Presentation on theme: "Changes in families and personal relationships: the implications for a political ethic of care Fiona Williams Director, ESRC Research Group on Care, Values."— Presentation transcript:
Changes in families and personal relationships: the implications for a political ethic of care Fiona Williams Director, ESRC Research Group on Care, Values and the Future of Welfare (CAVA) University of Leeds email@example.com www.leeds.ac.uk/cava
Families have changed – have ‘family values’ changed too? life after divorce; motherhood, work and care; non-conventional partnerships; transnational kinship; collective groups and organizations who mobilize around parenting and partnering issues.
Two interpretations of family change Loss of commitment and moral decline Greater individualization
New Labour on Parenting and Partnering Promotion of Adult worker model: tension – work/life balance Greater focus on parenting: tension – responsibilities or support? Best interests of the child: tension – children as current or future citizens? Acknowledgment of diversity: tension – who’s included?
Even though you separate or divorce, you still have a relationship […].looking after the children […] and it’s water under the bridge why you got divorced and the financial side, because you have to consider each other’s needs really.’ Smart and Neale, 2003
The changing shape and texture of commitment LATS - living apart together ‘ What makes it work? Probably the fact that we haven’t moved in together. Lucy was aware that I wouldn’t have been prepared to have her kids. I quite like the kids but…the family are fairly argumentative…I would have felt uncomfortable living with it and that was basically the fundamental reason.’ Smart and Neale, 2003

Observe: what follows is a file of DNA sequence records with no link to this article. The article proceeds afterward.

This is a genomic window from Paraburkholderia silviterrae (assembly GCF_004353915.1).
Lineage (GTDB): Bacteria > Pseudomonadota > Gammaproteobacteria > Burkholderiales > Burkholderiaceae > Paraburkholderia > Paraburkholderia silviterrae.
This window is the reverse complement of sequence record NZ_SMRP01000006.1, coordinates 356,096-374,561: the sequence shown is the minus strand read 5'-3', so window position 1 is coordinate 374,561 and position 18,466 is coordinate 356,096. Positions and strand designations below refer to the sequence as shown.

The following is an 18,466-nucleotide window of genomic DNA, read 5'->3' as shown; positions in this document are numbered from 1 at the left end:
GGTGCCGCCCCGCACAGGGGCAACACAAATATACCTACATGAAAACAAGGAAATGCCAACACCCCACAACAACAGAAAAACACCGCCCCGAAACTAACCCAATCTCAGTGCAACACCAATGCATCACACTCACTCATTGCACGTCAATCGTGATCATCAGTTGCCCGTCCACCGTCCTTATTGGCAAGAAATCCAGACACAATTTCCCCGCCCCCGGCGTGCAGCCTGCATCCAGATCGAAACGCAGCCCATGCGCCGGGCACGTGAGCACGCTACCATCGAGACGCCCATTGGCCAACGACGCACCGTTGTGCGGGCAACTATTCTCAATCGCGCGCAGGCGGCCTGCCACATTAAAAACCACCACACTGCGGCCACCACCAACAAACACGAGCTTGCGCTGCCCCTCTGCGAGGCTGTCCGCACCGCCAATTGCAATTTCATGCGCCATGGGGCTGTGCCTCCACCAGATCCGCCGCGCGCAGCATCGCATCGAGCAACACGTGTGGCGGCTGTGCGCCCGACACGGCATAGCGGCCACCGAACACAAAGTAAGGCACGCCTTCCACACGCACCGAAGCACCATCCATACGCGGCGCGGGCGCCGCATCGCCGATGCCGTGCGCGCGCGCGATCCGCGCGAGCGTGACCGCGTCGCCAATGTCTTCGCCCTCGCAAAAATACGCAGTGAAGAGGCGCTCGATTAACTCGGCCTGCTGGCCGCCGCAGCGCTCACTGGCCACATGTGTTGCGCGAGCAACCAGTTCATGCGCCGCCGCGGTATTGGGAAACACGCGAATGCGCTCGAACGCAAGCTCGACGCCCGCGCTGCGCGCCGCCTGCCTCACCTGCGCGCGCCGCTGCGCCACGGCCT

Sex, love and friendship ‘I think a friendship is for life, but I don’t think a partner is – I’d marry my friends. They’d last longer’. the 1960s - the uncoupling of sex from marriage the 1980s and 90s – separation of marriage and committed parenthood 2000s - committed sexual partnership and co-residence no longer important for some
Fairness? Whose fairness? ‘I think pretty much when they split up they decided that I should spend equal time at both houses or else it wouldn’t really be fair.’ (Wade and Smart, 2003).
The practical ethics of commitment: the compassionate realism of good enough care fairness, attentiveness to the needs of others, mutual respect, trust, reparation, being non-judgmental, adaptability to new identities, being prepared to be accommodating, and being open to communication.
Developing a Political Ethic of Care less anxiety that diverse living arrangements give rise to moral decline, social instability or lack of social cohesion. practical support for people to carry out their commitments, and to respect and recognize the diversity of commitments people have. Has to be the right sort of support: non-judgmental, fair, respectful and practical.
Four re-balancing acts Balance the ethic of work with the ethic of care. Balancing parental responsibilities with support and voice; Balancing investment in children with respect for childhood; Protecting diversity from inequality.
1. Balance the ethic of work with the ethic of care Interdependence Universal Care is part of citizenship
Balancing work and care Care of others: what do we need to meet our commitments to provide care and support properly for close kin and friends? Care of the self: what do we need in terms of time and space for the maintenance of body, mind and soul? Care of the World: what support do we need to be able to have a say, to contribute to, and participate in our communities?
time financial support services and practical support a social environment of care
2. Balance parental responsibilities with support for parents Care, Support and Voice rather than rights and responsibilities
Balancing investment in children with respect for childhood
firstname.lastname@example.org email@example.com www.leeds.ac.uk/cava ‘Rethinking Families’– special conference price€7.00 – excellent for research and teaching + Social Policy and Society 3|(4)2004 Social Politics 11(2) 2004 Critical Social Policy, 24(3) 2004